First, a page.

Ahead of FC Rosengård's second leg against VfL Wolfsburg, Marta speaks to UEFA.com about playing in Sweden, her 2013/14 with Tyresö FF, and what UEFA competition means.
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Ten months after VfL Wolfsburg denied Marta a European title, she is hoping to return the favour when FC Rosengård welcome the holders on Saturday with their UEFA Women's Champions League quarter-final level at 1-1.
Marta herself got what could prove a crucial away goal last Sunday in Germany, her 40th strike in 43 UEFA competition appearances. That haul includes helping Umeå IK to the 2004 continental crown and also last season's final, when the Brazil forward's Tyresö FF team led Wolfsburg 2-0 and 3-2 in Lisbon only to lose 4-3.
That was the end for financially stricken Tyresö, yet Marta opted to stay in Sweden with Malmo-based Rosengård, aiding them to the Damallsvenskan title and this term's quarter-final. The 29-year-old spoke to UEFA.com about playing in Sweden, last season's extraordinary campaign and what this competition means to her.
UEFA.com; You had offers from various countries, even in the winter transfer window. What made you stay here in Sweden?
Marta: It's a country where I'm already settled. I like the lifestyle a lot. And because of the work in developing our sport here, it's one of the best countries in which to play women's football. So I took the decision to remain in Sweden for various reasons that make me feel comfortable.
UEFA.com: For you, going from Tyresö to Rosengård has meant moving from the Stockholm area. How have your first six or seven months in Malmo been?
Marta: It's been very nice. People are getting used to me being here. My neighbours always speak to me and ask how training and the matches are going. People show they're happy I decided to stay in Sweden. When I go to the market or a shop they always come to talk to me and show they're happy with me staying. That makes me very happy.
UEFA.com: How does it feel to be starting the year with a club whose future is not in question?
Marta: It's certainly more comfortable! I'm not worried, thinking: 'I'll be here one season and then what will I do next, where will I be?' It's more concrete, you know. I feel more comfortable with this situation, and I really hope it will help me show my best on the pitch.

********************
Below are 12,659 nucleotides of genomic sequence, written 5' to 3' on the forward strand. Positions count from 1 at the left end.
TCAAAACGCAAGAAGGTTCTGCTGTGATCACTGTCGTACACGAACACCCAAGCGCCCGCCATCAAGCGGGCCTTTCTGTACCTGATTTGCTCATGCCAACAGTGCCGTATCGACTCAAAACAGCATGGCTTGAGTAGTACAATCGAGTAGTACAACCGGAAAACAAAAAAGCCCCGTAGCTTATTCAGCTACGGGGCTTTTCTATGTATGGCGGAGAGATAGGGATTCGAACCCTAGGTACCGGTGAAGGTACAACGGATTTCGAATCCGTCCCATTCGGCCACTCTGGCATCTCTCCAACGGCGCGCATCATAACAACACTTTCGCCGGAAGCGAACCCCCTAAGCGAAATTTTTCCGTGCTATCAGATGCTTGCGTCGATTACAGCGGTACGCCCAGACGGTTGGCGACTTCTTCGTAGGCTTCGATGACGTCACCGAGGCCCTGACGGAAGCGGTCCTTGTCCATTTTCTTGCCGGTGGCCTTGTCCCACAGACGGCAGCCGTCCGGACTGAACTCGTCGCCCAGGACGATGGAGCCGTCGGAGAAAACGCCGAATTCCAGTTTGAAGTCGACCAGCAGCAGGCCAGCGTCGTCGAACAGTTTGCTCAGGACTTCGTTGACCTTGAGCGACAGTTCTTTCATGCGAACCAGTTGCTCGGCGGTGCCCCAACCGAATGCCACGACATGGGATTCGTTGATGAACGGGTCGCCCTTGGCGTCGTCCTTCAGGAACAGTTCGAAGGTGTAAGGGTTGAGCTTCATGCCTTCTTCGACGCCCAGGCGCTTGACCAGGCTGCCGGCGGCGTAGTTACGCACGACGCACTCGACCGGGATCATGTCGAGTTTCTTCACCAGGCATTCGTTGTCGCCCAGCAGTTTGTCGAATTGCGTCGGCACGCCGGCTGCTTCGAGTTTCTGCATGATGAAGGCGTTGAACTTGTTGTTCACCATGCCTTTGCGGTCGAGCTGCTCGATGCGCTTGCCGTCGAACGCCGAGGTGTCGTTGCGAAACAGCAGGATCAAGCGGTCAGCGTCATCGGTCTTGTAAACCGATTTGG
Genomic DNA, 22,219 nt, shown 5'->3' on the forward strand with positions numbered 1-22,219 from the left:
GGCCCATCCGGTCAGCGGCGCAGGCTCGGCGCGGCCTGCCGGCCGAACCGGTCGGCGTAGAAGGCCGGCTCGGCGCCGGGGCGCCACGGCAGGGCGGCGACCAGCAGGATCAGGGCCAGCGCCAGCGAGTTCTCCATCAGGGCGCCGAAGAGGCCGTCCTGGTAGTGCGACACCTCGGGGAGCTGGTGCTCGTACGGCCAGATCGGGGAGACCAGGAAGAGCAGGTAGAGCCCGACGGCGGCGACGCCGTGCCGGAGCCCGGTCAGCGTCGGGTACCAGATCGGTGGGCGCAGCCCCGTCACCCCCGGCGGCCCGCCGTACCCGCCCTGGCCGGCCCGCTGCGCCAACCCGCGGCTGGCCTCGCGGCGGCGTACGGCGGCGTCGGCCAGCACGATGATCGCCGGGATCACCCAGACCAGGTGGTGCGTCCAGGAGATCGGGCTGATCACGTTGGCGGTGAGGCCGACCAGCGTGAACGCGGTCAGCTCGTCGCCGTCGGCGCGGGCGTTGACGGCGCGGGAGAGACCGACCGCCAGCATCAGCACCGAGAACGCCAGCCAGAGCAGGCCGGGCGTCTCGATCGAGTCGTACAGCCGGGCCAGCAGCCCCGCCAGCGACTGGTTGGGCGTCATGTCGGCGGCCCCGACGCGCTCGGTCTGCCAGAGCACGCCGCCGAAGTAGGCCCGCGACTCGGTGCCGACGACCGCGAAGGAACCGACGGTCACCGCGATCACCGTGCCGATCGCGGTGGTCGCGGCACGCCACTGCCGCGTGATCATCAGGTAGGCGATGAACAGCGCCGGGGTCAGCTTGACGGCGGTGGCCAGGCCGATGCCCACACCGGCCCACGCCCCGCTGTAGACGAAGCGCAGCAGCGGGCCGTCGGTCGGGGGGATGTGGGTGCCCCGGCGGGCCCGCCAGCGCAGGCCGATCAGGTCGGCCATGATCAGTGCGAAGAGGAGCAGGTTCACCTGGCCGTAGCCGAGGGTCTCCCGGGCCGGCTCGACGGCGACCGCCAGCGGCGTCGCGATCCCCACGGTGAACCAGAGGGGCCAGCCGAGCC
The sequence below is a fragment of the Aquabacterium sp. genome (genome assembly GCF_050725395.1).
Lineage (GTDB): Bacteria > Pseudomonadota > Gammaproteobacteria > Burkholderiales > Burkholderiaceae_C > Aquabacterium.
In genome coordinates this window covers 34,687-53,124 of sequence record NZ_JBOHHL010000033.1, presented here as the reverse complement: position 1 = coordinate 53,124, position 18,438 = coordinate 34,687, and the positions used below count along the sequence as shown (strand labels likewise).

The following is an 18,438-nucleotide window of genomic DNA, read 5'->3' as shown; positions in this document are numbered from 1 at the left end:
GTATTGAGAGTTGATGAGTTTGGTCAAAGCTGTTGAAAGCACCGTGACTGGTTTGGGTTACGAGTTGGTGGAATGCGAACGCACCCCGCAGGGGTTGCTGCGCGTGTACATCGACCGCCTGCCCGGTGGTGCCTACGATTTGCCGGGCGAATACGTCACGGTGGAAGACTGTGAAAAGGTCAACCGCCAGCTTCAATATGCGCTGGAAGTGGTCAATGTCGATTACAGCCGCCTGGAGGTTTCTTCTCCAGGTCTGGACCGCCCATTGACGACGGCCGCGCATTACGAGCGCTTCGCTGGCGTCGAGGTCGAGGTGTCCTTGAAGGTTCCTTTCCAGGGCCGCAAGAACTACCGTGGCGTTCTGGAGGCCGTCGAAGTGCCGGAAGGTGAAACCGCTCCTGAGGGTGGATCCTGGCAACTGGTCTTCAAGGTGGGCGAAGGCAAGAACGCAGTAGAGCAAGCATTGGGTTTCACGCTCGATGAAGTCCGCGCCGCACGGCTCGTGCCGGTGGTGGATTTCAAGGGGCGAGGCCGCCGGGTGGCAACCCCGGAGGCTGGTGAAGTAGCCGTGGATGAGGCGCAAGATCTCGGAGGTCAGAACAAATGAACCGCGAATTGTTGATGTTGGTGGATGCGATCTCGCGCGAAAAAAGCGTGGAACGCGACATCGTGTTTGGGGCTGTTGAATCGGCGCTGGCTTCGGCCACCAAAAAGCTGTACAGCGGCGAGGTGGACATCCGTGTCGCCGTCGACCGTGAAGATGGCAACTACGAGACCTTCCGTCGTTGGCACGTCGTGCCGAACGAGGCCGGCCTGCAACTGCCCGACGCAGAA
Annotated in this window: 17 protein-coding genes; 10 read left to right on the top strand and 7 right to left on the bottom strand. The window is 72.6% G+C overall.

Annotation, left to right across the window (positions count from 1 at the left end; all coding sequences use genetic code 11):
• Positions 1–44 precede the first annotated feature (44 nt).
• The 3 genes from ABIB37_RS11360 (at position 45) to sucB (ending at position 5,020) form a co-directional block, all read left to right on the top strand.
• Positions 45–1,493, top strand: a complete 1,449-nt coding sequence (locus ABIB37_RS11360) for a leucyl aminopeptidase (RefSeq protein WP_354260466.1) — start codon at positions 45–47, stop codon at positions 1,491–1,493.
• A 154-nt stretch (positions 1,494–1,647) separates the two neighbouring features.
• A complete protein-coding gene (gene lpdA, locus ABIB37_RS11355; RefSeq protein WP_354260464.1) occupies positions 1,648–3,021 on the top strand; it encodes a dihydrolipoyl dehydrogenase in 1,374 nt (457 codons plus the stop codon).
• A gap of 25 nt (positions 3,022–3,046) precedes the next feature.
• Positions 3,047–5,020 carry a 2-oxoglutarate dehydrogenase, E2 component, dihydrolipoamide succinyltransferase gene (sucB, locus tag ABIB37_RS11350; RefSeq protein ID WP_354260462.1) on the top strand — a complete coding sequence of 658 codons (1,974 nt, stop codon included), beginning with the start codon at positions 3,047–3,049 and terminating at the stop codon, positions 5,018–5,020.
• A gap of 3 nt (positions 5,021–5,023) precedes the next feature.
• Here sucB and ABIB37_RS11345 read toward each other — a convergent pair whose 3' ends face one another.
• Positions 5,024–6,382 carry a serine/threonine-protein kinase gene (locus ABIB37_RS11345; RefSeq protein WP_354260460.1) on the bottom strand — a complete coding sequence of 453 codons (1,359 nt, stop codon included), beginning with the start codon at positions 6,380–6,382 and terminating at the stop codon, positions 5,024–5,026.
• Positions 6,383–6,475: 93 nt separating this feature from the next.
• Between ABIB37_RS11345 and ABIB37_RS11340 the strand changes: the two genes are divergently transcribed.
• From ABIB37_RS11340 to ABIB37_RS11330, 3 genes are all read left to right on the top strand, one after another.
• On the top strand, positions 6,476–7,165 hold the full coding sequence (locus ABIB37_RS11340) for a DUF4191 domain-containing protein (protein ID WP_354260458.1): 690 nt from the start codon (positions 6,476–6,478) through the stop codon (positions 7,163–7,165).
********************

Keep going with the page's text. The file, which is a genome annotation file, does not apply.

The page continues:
UEFA.com: How do you compare the Tyresö team that contested last season's final with this Rosengård side?
Marta: We certainly had a very good team. Despite the problems off the field we took a team to the Champions League final, even knowing that after the match we wouldn't have a team any more and everyone would be going their separate ways. But we had great players, great professionals, and we made it happen.
Here in Malmo, at Rosengård, we don't think any different. We have a very strong group and the girls are very competitive. We think the same way and we want to make history here at Rosengård. We are motivated every day; every training session is a chance to grow, to work and to strive for our biggest objective. So there isn't much difference in terms of competitiveness. It's just one or two players who have a different way of doing things on the pitch, but for the same goal: always winning and always developing.
UEFA.com: What memories do you have of the final last May?
Marta: Good and bad memories. The good memories are starting the game and being able to finish the first half 2-0 up. And the bad ones, of course, are not having the control and necessary calm to protect that scoreline. So there are good ones, which are the goals of course – and for me, especially, because I scored two goals with my right foot and I think one of them was particularly nice – and bad memories, because in the end we lost the Champions League.
But overall I think everything we experienced at Tyresö, in footballing terms, was quite positive because it's difficult for a team, it's difficult for players, to be focused 100% and go onto the pitch and get victories and results when you're in such a complicated situation as we were. Nobody knew what would happen tomorrow.
UEFA.com: What does the UEFA Women's Champions League mean to you?
Marta: It's the most important competition there is for women's clubs. You can see the glamour it has for the men, all that expectation, the whole world celebrates when the men's matches happen – well, now we are involved in that climate of competitiveness too. Today I think people are more interested in our tournament because it has become the Champions League – the name and the way it is organised. So for us, it is super important, we're happy about this development.
UEFA.com: Did you miss playing in this competition when you were in the United States?
Marta: Definitely. The United States has great teams, great matches, but the focus of football has always been Europe, it's always been the Champions League, it's always been the European leagues. And that's kept the women's game growing. As I said, the glamour of the Champions League, the whole atmosphere around it, means that every player wants to play in it.